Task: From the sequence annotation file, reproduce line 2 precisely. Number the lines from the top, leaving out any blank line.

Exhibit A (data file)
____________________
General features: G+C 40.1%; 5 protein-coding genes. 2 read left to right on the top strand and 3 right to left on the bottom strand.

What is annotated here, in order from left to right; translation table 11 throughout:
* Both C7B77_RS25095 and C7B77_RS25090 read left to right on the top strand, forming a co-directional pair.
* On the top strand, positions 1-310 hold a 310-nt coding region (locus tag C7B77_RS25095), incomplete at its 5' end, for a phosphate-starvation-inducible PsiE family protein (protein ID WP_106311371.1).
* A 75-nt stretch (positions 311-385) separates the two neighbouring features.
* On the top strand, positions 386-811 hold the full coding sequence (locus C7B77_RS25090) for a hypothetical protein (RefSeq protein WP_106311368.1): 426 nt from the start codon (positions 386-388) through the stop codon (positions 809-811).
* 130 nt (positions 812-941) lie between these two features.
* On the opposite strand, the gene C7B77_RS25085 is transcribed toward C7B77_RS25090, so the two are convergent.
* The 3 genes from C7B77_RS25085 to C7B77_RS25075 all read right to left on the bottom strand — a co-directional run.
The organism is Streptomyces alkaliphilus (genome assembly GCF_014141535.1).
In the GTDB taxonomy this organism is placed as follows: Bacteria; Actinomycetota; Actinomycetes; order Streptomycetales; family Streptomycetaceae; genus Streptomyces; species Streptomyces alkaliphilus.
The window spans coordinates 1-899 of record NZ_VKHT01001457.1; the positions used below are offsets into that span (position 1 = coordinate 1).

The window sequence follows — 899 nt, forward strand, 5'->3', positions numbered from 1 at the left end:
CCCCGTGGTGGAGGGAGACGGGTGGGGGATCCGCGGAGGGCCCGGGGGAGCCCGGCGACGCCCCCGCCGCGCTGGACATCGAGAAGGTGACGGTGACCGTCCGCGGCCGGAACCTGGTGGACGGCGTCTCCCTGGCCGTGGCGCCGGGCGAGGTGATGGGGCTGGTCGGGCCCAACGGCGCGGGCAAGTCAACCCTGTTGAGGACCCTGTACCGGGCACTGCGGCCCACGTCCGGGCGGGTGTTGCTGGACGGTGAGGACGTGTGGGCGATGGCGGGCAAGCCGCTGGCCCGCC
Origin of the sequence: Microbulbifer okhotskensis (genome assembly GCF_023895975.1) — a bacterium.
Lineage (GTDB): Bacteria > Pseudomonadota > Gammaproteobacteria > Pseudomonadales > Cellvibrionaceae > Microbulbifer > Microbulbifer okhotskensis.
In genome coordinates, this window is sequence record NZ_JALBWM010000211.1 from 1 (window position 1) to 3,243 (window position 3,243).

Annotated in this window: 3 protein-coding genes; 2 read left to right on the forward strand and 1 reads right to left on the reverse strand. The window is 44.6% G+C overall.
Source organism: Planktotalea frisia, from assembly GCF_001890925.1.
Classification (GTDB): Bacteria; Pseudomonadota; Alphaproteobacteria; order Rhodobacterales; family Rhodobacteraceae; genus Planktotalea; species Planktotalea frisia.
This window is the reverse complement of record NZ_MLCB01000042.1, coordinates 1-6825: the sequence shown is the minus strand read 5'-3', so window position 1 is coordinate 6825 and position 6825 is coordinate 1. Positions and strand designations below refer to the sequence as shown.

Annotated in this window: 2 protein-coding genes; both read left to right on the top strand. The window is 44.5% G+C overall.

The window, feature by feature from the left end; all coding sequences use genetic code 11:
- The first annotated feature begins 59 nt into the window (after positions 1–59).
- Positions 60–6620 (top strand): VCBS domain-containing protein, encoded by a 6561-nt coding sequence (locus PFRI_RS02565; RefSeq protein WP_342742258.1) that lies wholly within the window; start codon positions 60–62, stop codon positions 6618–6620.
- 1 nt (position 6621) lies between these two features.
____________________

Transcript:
What is annotated here, in order from left to right; translation table 11 throughout: